Ellen Liu, Research Assistant Professor 
“Work makes you feel good,” says Dr. Ellen Liu. It is her teaching and research in the field of Computer Science at Stony Brook University that makes Liu feel good. Maintaining discipline is challenging for Liu and her students in today’s Internet age. Grueling work as well as distractions is often par for the course. Liu says she is rewarded by mentoring students and seeing them become successful in their careers. “Active learners, those who reason a problem or present alternative thinking, are the best because they can enjoy deeper understanding of a subject as well as greater joy exploring the subject.”

Winning a prize in computer drawing at early teen’s spurred her interest to computers. Celebrating 20 years in North America, Ellen smiles when she talks about her mother who was a double major in mathematics and mechanical engineering. Ellen, who received her PhD from the University of Waterloo in Canada, believes that exposing girls to fun mathematics puzzles at an early age might encourage critical thinking and their interest to the field of computer science.

Liu’s research interest is in computer networks resource management. She works on software defined networking for security applications and teaches computer networks, system administrations, scripting languages, technical communications, as well as several other courses at Stony Brook.

Jennifer Wong, Research Assistant Professor 
According to Dr. Wong, “Nothing is better than to teach a student and see them have that ‘aha’ moment when they completely understand a concept and its ramifications.”  Wong joined Stony Brook University in 2006 in the area of computer architecture and embedded systems. Over the years her research has explored the impact and interactions of computer hardware design decisions with software systems. As a teacher she strives to educate through the principles, concepts, and foundations of computers and programming, providing the students the tools to create their own “aha”.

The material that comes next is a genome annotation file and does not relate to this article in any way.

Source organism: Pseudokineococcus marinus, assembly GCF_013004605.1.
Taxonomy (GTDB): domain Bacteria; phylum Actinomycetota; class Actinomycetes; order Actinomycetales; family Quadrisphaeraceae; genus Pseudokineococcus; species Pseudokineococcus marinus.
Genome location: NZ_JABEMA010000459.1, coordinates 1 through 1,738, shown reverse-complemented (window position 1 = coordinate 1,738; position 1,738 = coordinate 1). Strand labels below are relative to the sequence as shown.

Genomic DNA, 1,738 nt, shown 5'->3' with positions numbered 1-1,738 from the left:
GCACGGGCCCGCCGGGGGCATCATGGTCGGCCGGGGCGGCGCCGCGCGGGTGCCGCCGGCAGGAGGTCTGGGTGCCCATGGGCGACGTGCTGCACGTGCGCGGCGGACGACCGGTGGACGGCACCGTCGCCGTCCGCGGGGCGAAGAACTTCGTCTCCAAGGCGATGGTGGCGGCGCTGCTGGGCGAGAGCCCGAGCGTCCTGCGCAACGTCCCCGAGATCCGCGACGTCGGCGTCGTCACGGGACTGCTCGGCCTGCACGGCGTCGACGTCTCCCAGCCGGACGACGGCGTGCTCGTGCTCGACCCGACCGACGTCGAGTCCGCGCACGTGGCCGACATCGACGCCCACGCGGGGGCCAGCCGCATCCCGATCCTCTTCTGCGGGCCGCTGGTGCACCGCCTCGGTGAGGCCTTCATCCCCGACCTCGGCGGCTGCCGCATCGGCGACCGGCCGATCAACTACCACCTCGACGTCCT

Wong was raised around computing early in her life, but did not consider it as a career until college. As a sophomore in college, she was offered a university summer internship performing research, which at the time she knew nothing about. It was over that summer that Wong developed a love for computing and research which lead to a PhD from the University of California, Los Angeles.

Currently, Wong balances PhD and undergraduate advising, teaching several courses, leading the student-developed SBU Smart Transit project, and embedded mobile device research projects with her family life, which includes two children under the age of five.  “Balancing work and children is a dance”, she says, “But both are equally rewarding experiences.”

Anita Wasilewska, Associate Professor 
As we sit in Dr. Wasilewska’s office, with pride she shows off photographs of her family, friends, and evidence of her life in academe. “Everything in this office defines me,” she says, “I carry my friends and my life with me wherever I go.”  Wasilewska came to the United States in 1980 after having received her PhD in Mathematics from Warsaw University in Poland, where she taught for 13 years. She attributes her self-discipline and work ethic to 15 years of competitive ice dancing as a young child in Poland. 

Wasilewska started her new life in the U.S. as a visiting professor at Wesleyan and Yale universities. Her research interests transitioned to computer science and in 1986 she joined the Stony Brook University Department of Computer Science. “I became involved in computer science out of curiosity”, says Wasilewska. Today she is teaching and conducting research in machine learning, knowledge discovery, bioinformatics, mobile computing, and foundations of data mining.


Photo and video credits: Majority of the photographs by Jeanne Neville of Media Services and video created by Jan Diskin-Zimmerman.